The Mini Roadster was another opportunity for BMW to diversify the popular Mini brand. Whether you fall in love with the speedster styling or see it as a marketing ploy you must admit it is a hoot to drive. The stiffer chassis support means it handles better than the equivalent four-seat Mini Convertible. The 2-seater Mini Roadster also gets sports suspension a steeply raked windscreen and a choice of only the performance engines from the Mini range. The small proportions make it a sports car that is at home parking in tight spaces as it is on the open road.
The 2-seater Mini Roadster gets sports suspension a steeply raked windscreen and a choice of only the performance engines in the range. The neat little soft-top is manually operated to save weight and just like the Mazda MX-5 Miata (perhaps its closest competitor) it can be taken up or down without getting out of the car.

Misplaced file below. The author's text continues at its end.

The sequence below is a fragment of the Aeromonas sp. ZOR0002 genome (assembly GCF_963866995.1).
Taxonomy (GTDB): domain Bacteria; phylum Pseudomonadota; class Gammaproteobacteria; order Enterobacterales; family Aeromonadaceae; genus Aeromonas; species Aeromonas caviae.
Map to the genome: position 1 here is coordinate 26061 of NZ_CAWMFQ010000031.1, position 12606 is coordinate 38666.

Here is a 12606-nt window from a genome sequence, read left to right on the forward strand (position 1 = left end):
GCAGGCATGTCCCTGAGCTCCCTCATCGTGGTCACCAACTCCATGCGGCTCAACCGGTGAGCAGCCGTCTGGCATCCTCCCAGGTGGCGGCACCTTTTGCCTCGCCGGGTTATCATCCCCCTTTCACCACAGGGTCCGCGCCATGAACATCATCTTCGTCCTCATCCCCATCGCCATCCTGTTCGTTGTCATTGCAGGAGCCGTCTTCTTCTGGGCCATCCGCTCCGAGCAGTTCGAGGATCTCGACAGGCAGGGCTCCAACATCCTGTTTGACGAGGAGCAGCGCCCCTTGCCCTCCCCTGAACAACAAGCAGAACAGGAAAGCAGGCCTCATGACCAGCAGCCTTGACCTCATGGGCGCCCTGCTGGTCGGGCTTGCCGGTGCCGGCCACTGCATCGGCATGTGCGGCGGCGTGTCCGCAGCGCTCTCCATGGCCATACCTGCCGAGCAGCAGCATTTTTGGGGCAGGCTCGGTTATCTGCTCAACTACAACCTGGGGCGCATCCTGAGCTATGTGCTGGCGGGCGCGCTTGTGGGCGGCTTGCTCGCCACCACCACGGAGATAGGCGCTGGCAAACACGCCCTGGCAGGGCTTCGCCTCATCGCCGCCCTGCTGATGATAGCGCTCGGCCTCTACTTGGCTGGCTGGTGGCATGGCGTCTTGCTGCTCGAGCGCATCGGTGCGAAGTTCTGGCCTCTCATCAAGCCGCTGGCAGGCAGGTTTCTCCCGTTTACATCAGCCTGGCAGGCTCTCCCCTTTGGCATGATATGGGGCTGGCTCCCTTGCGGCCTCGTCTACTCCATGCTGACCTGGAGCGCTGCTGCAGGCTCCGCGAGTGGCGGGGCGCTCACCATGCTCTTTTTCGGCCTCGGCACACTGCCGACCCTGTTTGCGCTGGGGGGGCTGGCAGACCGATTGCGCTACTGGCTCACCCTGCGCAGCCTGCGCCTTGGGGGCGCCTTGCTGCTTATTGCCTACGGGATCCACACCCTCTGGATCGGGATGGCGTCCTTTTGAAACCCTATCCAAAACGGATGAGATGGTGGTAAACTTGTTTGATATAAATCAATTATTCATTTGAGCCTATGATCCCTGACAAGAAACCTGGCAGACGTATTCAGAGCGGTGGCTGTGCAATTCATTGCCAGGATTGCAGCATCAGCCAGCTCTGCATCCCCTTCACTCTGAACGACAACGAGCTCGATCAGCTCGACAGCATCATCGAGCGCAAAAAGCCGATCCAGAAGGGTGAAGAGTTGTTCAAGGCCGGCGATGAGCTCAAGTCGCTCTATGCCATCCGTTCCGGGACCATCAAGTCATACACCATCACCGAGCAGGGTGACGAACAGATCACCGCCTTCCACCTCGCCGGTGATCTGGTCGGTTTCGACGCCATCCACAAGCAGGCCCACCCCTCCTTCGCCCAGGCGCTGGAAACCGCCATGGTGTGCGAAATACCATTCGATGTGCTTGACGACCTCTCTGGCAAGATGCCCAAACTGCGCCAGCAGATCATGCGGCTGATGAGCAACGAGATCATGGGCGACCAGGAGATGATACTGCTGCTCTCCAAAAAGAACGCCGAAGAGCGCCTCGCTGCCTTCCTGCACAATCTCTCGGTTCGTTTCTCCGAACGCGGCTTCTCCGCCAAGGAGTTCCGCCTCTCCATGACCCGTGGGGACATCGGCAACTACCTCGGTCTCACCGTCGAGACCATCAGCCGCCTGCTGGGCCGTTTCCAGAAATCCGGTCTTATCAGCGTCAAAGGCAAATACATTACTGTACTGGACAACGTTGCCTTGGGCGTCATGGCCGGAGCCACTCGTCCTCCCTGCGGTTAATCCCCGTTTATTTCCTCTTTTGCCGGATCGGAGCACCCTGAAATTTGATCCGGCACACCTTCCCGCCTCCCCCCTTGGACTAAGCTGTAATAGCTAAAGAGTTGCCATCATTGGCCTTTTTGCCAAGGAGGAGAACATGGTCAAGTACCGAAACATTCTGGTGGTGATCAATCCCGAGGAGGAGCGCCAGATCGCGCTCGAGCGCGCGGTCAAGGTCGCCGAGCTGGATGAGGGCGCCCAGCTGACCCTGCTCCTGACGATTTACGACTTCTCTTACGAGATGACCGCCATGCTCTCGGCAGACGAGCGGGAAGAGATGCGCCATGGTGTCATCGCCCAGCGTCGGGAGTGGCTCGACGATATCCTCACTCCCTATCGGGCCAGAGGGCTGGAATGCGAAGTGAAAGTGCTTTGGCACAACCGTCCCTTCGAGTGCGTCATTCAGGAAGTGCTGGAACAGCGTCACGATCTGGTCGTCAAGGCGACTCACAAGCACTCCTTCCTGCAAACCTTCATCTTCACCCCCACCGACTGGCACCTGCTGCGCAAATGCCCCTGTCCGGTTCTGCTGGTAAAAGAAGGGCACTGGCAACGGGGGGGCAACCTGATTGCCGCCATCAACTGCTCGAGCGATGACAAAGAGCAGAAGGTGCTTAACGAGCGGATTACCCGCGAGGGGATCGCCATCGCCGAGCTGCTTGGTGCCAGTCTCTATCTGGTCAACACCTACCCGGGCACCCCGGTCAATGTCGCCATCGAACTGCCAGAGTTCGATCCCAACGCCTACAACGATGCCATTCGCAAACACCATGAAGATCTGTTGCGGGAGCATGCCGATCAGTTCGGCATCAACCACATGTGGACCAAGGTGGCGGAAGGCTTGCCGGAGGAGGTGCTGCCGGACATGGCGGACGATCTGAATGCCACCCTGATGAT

The Cooper S Roadster gets a twin-scroll turbocharger boosting the power output without seriously effecting economy. It has the performance of a proper roadster while visually the S stands out from lesser models by the air intake in the bonnet.
The Mini Cooper SD Roadster is still something of an oddity as a small diesel sports car. The engine is very efficient but after high diesel prices you'll have to be doing high mileages to make it pay over the already frugal Cooper S. The exhaust note isn't quite what you'd expect from a roadster but many company car buyers will have no option other than diesel power.
Performance isn't quite a match for the petrol Cooper S but it isn't far off. Like the Cooper S the SD also has the familiar air intake in the bonnet. The Mini Cooper SD Roadster manages to combine punchy performance with the great economy of a diesel engine.